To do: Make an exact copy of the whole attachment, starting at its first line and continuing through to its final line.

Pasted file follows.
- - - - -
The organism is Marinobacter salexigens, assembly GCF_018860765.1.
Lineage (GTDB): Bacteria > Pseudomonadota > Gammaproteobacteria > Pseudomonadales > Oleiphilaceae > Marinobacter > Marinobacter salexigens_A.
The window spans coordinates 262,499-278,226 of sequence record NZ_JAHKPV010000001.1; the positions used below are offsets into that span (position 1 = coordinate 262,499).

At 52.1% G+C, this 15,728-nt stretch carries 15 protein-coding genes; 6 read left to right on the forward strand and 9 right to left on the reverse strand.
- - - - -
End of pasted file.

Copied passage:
The organism is Marinobacter salexigens, assembly GCF_018860765.1.
Lineage (GTDB): Bacteria > Pseudomonadota > Gammaproteobacteria > Pseudomonadales > Oleiphilaceae > Marinobacter > Marinobacter salexigens_A.
The window spans coordinates 262,499-278,226 of sequence record NZ_JAHKPV010000001.1; the positions used below are offsets into that span (position 1 = coordinate 262,499).

At 52.1% G+C, this 15,728-nt stretch carries 15 protein-coding genes; 6 read left to right on the forward strand and 9 right to left on the reverse strand.